.An Ideal Lunch Break at Emeryville’s Paradita

The Peruvian eatery joins the bustling Emeryville Public Market.

The small city of Emeryville, home to Ikea and Pixar, now has one of the East Bay’s most interesting food courts. One of the renovated Emeryville Public Market’s newest additions is Paradita Eatery — “little market” in Spanish — which serves modern Peruvian cuisine.

For many years, the public market was a food court with stalls hawking Jamaican jerk chicken, bubble tea, Afghan food, gyros, and burgers, all under one roof. Prices were reasonable. This was the era when Borders Books still existed in the same plaza. There was a children’s area play area with a ball pit.
Peruvian food is not easy to find in the East Bay, but Paradita’s chef, Carlos Altamirano, is almost single-handedly filling that void. He runs Mochica (in Potrero Hill) and Sanguchon food truck. Paradita is Altamirano’s sixth restaurant in the Bay Area; Walnut Creek’s Parada, a sit-down eatery, is Paradita’s sister restaurant.

“I saw that it had a lot of potential,” Altamirano said of Emeryville. “A new generation of people are moving there.” This summer, Altamirano Restaurant Group is also opening a full sized restaurant in Lafayette, called Barranco.
Paradita is a casual eatery. One can choose to sit at the bar, where pisco sours, draft beer, wine, and sangria are served. Or patio seating is available for those who enjoy the sunshine. Minus the current view of a large lot under construction, the place has remarkable ambience. There’s also indoor seating.

The menu is quite large and consists of bowls, sandwiches, snacks, and anticuchos, or meat skewers. There’s also pollo a la brasa, Peruvian rotisserie chicken made using Mary’s Free Range birds, served half or whole with sweet potato or regular fries and two dipping sauces: huacaina, a creamy yellow-colored sauce made from feta cheese, milk and mild yellow peppers; and a bright parsley-based chimichurri verde sauce.
[pullquote-1]Many of the dishes have a kick, and that’s because Altamirano grows his own rocoto chiles at Alta Farm in Half Moon Bay, which he operates and his wife, Shu Dai. “We use a lot of rocoto,” Altamirano explained. “I used it basically in all my cooking.” If you can’t take the heat, you should probably mention it to the cashier upon ordering.

Perhaps Peru’s most famous dish is lomo saltado, fried beef strips with onions and tomatoes, together with French fries and served with rice. The closest on Paradita’s menu is the lomito al jugo bowl, served with basmati rice and roasted vegetables. There’s also the lomo saltado sandwich, with large strips of marinated tenderloin, onions, and tomatoes.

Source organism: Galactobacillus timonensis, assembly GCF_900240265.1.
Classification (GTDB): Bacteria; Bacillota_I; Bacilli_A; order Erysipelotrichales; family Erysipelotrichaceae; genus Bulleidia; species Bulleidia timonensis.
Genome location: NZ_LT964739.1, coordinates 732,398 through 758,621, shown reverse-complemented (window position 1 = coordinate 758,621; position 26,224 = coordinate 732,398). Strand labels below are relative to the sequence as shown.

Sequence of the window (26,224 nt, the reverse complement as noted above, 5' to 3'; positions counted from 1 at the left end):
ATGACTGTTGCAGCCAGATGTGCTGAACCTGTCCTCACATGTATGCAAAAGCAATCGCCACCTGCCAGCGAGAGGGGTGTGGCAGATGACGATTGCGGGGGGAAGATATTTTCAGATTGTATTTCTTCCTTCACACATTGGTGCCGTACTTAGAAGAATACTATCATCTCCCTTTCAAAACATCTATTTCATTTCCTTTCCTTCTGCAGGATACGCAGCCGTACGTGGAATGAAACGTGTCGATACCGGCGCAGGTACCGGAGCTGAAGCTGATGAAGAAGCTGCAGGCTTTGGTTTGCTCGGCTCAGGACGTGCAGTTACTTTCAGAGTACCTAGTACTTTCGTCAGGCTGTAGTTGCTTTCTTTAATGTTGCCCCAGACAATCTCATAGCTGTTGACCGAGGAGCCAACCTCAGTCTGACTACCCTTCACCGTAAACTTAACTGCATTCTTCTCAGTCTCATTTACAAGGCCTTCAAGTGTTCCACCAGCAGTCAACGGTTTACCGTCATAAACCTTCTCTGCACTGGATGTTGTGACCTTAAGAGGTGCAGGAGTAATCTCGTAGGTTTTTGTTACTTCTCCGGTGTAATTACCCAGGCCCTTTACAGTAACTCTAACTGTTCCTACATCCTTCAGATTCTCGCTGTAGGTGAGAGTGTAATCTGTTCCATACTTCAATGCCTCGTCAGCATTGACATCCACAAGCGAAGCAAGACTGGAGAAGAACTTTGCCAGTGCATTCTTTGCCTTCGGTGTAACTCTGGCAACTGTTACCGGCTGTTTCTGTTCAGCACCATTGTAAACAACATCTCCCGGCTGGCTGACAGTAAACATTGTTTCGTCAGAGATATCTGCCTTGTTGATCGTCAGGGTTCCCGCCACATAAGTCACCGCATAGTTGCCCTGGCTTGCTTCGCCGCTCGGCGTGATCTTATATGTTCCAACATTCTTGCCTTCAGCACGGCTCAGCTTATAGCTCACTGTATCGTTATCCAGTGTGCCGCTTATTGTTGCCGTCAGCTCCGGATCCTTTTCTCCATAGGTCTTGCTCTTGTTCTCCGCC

While not traditional, the fried-chicken sandwich is noteworthy, definitely one of the better ones around. If you liked (now-shuttered) Fusebox’s fried-chicken sandwich, you might enjoy this one. While it’s not a Peruvian dish, Altamirano adds his take with a spread of rocoto chili aoli on the sandwich.
Indeed, the chef isn’t afraid to go less traditional. He said he may add tamarindo spare ribs or chicken wings to the menu down the line. Even the traditional Peruvian dishes — grilled meat, rotisserie chicken, sandwiches — are all very approachable.

The sandwiches are all around $10 and make for a filling meal, and even possibly some leftovers. You can add sweet potato or regular fries to your order for an additional $2. If you want to splurge, try the anticuchos, with chicken, pork belly, or corazon (beef heart) options. Each one goes for about $10 per order, and is more of a shareable dish than a meal for one person, unless you’re on a high-protein, low-carb diet.

The pork belly dish was five large chunks of pork charred just right, each piece sprinkled with tiny pieces of cilantro and served on a small bed of greens. The pork was slightly crunchy on the outside and moist within. A strong smoky flavor meant that it didn’t have to be overly salted to give it plenty of taste. It doesn’t come with a starch, besides the small — albeit delicious — piece of Yukon gold potato medallion covered with the huancaino sauce.

The quinoa salad was filling and tasty, perfect for a light lunch or for vegetarians. Less of a quinoa salad and more of a green salad with quinoa sprinkled throughout, it’s still hearty enough, with chunks of apples, strawberries, tomatoes, sweet onions, hominy, and toasted cancha topped with a passionfruit vinaigrette (you can also add a chicken or pork belly meat skewer for an extra $4.25).

Paradita’s snacks are all housemade and go well with beer. There’s cancha, a toasted Peruvian corn. There are root vegetable chips, slices of purple potato, sweet potato, yucca and plantain. They also sell Inca Kola, a Peruvian soda; Maracuya (passionfruit) punch in bottles, and chicha morada, a cold sweet beverage made from Peruvian blue corn.

If you’re a fan of cocktails, you have to try one of the piscos, a Peruvian spirit. The maracuya sour pisco quebranta, a pisco sour made with a passionfruit reduction, lime juice, and egg whites, was worth the $9.

Prices seem a little high for lunch, but reasonable considering the current market. On a sunny afternoon, eating the fried chicken sandwich and sipping on pisco makes for the ideal lunch break.  
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